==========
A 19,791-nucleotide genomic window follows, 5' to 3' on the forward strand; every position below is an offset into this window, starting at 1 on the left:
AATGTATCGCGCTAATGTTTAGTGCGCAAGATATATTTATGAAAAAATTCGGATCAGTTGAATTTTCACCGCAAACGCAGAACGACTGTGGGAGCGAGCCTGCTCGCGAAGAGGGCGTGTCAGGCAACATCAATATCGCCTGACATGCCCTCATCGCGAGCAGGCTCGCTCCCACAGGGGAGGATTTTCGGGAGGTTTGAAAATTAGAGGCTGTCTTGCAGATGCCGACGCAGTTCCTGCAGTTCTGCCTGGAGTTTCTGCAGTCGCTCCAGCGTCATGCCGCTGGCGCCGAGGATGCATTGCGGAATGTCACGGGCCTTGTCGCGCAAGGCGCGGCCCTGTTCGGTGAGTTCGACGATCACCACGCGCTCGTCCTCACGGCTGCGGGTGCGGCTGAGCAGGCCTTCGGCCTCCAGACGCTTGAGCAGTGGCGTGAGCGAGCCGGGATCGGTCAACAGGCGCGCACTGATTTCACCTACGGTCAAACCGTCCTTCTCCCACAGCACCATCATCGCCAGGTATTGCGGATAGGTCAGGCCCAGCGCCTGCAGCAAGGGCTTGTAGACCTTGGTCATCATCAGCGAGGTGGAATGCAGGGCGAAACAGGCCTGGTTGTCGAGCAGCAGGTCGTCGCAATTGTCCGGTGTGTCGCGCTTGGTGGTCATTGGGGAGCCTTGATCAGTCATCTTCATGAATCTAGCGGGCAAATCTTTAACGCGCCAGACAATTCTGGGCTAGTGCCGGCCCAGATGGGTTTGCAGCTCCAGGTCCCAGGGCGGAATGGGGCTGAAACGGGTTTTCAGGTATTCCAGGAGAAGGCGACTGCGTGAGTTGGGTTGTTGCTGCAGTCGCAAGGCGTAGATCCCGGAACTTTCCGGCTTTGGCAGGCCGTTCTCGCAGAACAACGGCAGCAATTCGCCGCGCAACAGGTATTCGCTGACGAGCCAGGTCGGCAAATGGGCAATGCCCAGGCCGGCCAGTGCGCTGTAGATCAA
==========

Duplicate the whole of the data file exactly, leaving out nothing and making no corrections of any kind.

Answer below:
A 19,791-nucleotide genomic window follows, 5' to 3' on the forward strand; every position below is an offset into this window, starting at 1 on the left:
AATGTATCGCGCTAATGTTTAGTGCGCAAGATATATTTATGAAAAAATTCGGATCAGTTGAATTTTCACCGCAAACGCAGAACGACTGTGGGAGCGAGCCTGCTCGCGAAGAGGGCGTGTCAGGCAACATCAATATCGCCTGACATGCCCTCATCGCGAGCAGGCTCGCTCCCACAGGGGAGGATTTTCGGGAGGTTTGAAAATTAGAGGCTGTCTTGCAGATGCCGACGCAGTTCCTGCAGTTCTGCCTGGAGTTTCTGCAGTCGCTCCAGCGTCATGCCGCTGGCGCCGAGGATGCATTGCGGAATGTCACGGGCCTTGTCGCGCAAGGCGCGGCCCTGTTCGGTGAGTTCGACGATCACCACGCGCTCGTCCTCACGGCTGCGGGTGCGGCTGAGCAGGCCTTCGGCCTCCAGACGCTTGAGCAGTGGCGTGAGCGAGCCGGGATCGGTCAACAGGCGCGCACTGATTTCACCTACGGTCAAACCGTCCTTCTCCCACAGCACCATCATCGCCAGGTATTGCGGATAGGTCAGGCCCAGCGCCTGCAGCAAGGGCTTGTAGACCTTGGTCATCATCAGCGAGGTGGAATGCAGGGCGAAACAGGCCTGGTTGTCGAGCAGCAGGTCGTCGCAATTGTCCGGTGTGTCGCGCTTGGTGGTCATTGGGGAGCCTTGATCAGTCATCTTCATGAATCTAGCGGGCAAATCTTTAACGCGCCAGACAATTCTGGGCTAGTGCCGGCCCAGATGGGTTTGCAGCTCCAGGTCCCAGGGCGGAATGGGGCTGAAACGGGTTTTCAGGTATTCCAGGAGAAGGCGACTGCGTGAGTTGGGTTGTTGCTGCAGTCGCAAGGCGTAGATCCCGGAACTTTCCGGCTTTGGCAGGCCGTTCTCGCAGAACAACGGCAGCAATTCGCCGCGCAACAGGTATTCGCTGACGAGCCAGGTCGGCAAATGGGCAATGCCCAGGCCGGCCAGTGCGCTGTAGATCAA